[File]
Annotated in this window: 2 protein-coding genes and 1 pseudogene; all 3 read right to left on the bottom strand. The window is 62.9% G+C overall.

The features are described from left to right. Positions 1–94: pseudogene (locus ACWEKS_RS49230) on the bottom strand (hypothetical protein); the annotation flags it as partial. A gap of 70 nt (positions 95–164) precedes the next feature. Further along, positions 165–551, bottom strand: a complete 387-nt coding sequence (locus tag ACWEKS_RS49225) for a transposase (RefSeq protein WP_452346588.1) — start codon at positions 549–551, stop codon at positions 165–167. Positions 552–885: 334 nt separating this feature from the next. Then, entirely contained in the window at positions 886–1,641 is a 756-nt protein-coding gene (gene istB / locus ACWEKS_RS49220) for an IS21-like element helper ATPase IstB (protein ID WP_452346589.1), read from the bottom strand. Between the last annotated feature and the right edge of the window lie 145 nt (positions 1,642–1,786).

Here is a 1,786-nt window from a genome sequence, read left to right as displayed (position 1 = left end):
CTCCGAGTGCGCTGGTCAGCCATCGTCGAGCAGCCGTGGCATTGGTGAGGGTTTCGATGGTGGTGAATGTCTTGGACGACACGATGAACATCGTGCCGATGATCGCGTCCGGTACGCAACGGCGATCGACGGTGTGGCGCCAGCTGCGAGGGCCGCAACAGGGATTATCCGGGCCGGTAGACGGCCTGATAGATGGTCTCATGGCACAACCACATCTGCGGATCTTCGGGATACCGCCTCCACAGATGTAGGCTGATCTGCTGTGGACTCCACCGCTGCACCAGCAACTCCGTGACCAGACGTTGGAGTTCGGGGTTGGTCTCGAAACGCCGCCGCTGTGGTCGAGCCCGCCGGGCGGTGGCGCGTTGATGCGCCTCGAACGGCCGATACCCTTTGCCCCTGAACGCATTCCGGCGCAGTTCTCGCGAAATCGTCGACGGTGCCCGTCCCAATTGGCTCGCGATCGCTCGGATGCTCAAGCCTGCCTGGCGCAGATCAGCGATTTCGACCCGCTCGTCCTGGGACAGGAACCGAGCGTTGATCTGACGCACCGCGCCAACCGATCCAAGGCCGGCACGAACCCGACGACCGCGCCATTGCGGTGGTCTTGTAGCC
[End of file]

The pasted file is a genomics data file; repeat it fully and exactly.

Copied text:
Annotated in this window: 2 protein-coding genes and 1 pseudogene; all 3 read right to left on the bottom strand. The window is 62.9% G+C overall.

The features are described from left to right. Positions 1–94: pseudogene (locus ACWEKS_RS49230) on the bottom strand (hypothetical protein); the annotation flags it as partial. A gap of 70 nt (positions 95–164) precedes the next feature. Further along, positions 165–551, bottom strand: a complete 387-nt coding sequence (locus tag ACWEKS_RS49225) for a transposase (RefSeq protein WP_452346588.1) — start codon at positions 549–551, stop codon at positions 165–167. Positions 552–885: 334 nt separating this feature from the next. Then, entirely contained in the window at positions 886–1,641 is a 756-nt protein-coding gene (gene istB / locus ACWEKS_RS49220) for an IS21-like element helper ATPase IstB (protein ID WP_452346589.1), read from the bottom strand. Between the last annotated feature and the right edge of the window lie 145 nt (positions 1,642–1,786).

Here is a 1,786-nt window from a genome sequence, read left to right as displayed (position 1 = left end):
CTCCGAGTGCGCTGGTCAGCCATCGTCGAGCAGCCGTGGCATTGGTGAGGGTTTCGATGGTGGTGAATGTCTTGGACGACACGATGAACATCGTGCCGATGATCGCGTCCGGTACGCAACGGCGATCGACGGTGTGGCGCCAGCTGCGAGGGCCGCAACAGGGATTATCCGGGCCGGTAGACGGCCTGATAGATGGTCTCATGGCACAACCACATCTGCGGATCTTCGGGATACCGCCTCCACAGATGTAGGCTGATCTGCTGTGGACTCCACCGCTGCACCAGCAACTCCGTGACCAGACGTTGGAGTTCGGGGTTGGTCTCGAAACGCCGCCGCTGTGGTCGAGCCCGCCGGGCGGTGGCGCGTTGATGCGCCTCGAACGGCCGATACCCTTTGCCCCTGAACGCATTCCGGCGCAGTTCTCGCGAAATCGTCGACGGTGCCCGTCCCAATTGGCTCGCGATCGCTCGGATGCTCAAGCCTGCCTGGCGCAGATCAGCGATTTCGACCCGCTCGTCCTGGGACAGGAACCGAGCGTTGATCTGACGCACCGCGCCAACCGATCCAAGGCCGGCACGAACCCGACGACCGCGCCATTGCGGTGGTCTTGTAGCC